• lanthanides;
  • photoluminescence;
  • infrared-to-visible;
  • upconverting phosphors;
  • inorganic nanocrystals;
  • fluorescence resonance energy transfer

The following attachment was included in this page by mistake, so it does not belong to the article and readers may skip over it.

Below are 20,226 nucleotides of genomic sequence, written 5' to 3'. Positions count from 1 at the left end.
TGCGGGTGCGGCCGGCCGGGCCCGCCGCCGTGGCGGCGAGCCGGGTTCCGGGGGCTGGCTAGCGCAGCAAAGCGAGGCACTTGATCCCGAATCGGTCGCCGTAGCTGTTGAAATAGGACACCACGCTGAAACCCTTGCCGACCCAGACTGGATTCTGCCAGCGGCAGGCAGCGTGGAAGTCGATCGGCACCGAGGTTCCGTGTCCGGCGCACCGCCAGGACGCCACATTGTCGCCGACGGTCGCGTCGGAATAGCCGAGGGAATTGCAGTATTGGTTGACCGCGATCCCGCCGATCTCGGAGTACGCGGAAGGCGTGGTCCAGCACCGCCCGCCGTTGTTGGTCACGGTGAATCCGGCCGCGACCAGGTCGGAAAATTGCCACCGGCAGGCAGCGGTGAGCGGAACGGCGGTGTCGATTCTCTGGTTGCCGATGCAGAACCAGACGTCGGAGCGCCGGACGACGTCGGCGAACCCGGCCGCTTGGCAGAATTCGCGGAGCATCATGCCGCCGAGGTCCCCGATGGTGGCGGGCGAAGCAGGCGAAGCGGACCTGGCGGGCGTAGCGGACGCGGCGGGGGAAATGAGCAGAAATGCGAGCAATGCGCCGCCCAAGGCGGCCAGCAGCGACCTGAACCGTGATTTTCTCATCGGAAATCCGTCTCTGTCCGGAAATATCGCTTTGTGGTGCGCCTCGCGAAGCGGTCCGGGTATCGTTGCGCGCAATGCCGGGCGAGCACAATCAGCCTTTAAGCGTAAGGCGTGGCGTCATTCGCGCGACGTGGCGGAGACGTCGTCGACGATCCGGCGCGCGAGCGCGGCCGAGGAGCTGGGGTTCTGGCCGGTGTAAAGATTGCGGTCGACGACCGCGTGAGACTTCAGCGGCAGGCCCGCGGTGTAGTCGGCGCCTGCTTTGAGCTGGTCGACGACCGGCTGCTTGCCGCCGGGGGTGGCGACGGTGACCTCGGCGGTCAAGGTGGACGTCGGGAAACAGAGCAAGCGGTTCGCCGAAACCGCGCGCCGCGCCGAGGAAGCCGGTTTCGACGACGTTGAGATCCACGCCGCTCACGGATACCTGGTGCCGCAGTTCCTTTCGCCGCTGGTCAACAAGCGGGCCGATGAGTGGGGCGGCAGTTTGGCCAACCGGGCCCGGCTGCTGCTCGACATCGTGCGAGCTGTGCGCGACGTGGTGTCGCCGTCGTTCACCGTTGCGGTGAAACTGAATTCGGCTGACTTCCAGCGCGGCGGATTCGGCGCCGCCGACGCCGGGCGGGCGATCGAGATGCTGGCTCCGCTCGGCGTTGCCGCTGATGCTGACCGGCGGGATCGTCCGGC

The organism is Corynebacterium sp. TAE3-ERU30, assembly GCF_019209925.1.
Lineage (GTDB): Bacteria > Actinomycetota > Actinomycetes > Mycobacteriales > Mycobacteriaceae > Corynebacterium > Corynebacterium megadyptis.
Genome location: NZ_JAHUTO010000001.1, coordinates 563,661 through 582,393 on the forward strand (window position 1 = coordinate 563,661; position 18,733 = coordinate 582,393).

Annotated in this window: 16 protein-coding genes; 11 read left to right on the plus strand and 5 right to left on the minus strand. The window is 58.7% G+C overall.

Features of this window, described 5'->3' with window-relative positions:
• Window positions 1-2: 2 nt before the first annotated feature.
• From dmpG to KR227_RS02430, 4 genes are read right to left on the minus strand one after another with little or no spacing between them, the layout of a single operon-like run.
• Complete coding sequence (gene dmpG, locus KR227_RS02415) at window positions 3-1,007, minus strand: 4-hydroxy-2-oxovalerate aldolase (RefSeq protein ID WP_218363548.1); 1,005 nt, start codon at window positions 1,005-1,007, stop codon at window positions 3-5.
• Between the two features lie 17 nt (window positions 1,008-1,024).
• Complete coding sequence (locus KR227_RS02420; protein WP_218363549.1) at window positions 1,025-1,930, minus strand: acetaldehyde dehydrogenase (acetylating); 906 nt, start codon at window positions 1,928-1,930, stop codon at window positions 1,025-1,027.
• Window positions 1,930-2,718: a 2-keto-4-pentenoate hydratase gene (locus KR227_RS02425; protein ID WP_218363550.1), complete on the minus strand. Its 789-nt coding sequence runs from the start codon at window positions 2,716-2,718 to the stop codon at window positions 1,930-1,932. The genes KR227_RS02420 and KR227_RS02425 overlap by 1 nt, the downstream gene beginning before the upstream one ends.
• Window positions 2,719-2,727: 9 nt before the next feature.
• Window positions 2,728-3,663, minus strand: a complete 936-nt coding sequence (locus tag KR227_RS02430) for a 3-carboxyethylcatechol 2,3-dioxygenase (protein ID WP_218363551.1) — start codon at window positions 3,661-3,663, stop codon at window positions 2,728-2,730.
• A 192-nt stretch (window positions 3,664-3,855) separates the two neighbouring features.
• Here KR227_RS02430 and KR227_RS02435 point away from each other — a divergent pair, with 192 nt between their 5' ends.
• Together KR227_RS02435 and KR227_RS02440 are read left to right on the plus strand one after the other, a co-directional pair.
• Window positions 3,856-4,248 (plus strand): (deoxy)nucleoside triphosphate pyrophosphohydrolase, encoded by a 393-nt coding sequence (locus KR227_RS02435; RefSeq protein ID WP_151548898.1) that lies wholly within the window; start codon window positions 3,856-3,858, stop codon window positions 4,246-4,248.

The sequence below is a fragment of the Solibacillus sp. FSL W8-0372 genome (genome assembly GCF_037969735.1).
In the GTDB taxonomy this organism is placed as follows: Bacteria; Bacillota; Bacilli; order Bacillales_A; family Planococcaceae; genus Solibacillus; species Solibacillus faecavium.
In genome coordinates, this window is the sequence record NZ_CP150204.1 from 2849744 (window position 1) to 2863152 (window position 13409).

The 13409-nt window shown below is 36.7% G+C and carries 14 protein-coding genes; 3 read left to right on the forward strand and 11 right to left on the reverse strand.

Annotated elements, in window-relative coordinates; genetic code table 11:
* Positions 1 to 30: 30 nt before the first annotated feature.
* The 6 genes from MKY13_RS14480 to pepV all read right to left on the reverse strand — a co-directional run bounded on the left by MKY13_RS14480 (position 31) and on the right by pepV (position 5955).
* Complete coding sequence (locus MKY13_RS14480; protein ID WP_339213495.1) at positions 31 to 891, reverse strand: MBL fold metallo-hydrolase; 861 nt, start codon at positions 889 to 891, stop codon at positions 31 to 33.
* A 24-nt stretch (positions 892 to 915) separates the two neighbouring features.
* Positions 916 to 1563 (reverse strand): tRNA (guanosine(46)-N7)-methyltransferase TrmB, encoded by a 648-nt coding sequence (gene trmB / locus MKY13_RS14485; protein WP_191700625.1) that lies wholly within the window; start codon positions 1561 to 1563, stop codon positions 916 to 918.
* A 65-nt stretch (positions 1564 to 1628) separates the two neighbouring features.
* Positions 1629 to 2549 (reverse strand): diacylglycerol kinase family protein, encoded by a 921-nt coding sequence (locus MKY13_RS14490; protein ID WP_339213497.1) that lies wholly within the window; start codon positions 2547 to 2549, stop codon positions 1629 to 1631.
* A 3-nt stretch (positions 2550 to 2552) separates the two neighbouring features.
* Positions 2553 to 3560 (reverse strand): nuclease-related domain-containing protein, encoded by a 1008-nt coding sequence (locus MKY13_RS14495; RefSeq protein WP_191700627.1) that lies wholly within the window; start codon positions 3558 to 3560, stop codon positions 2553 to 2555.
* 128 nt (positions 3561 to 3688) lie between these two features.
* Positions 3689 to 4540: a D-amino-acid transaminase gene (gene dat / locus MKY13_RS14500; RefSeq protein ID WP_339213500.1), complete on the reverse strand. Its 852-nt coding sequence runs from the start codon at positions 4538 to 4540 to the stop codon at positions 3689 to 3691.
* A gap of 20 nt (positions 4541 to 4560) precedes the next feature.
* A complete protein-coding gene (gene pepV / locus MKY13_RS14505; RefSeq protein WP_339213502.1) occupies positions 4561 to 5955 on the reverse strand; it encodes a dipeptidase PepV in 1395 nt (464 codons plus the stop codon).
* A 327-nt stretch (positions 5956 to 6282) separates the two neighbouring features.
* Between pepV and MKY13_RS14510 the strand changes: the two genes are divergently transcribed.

Upconverting phosphors (UCPs) are very attractive reporters for fluorescence resonance energy transfer (FRET)-based bioanalytical assays. The large anti-Stokes shift and capability to convert near-infrared to visible light via sequential absorption of multiple photons enable complete elimination of autofluorescence, which commonly impairs the performance of fluorescence-based assays. UCPs are ideal donors for FRET, because their very narrow-banded emission allows measurement of the sensitized acceptor emission, in principle, without any crosstalk from the donor emission at a wavelength just tens of nanometers from the emission peak of the donor. In addition, acceptor dyes emitting at visible wavelengths are essentially not excited by near-infrared, which further emphasizes the unique potential of upconversion FRET (UC-FRET). These characteristics result in favorable assay performance using detection instrumentation based on epifluorometer configuration and laser diode excitation. Although UC-FRET is a recently emerged technology, it has already been applied in both immunoassays and nucleic acid hybridization assays. The technology is also compatible with optically difficult biological samples, such as whole blood. Significant advances in assay performance are expected using upconverting lanthanide-doped nanocrystals, which are currently under extensive research. UC-FRET, similarly to other fluorescence techniques based on resonance energy transfer, is strongly distance dependent and may have limited applicability, for example in sandwich-type assays for large biomolecules, such as viruses. In this article, we summarize the essentials of UC-FRET, describe its current applications, and outline the expectations for its future potential.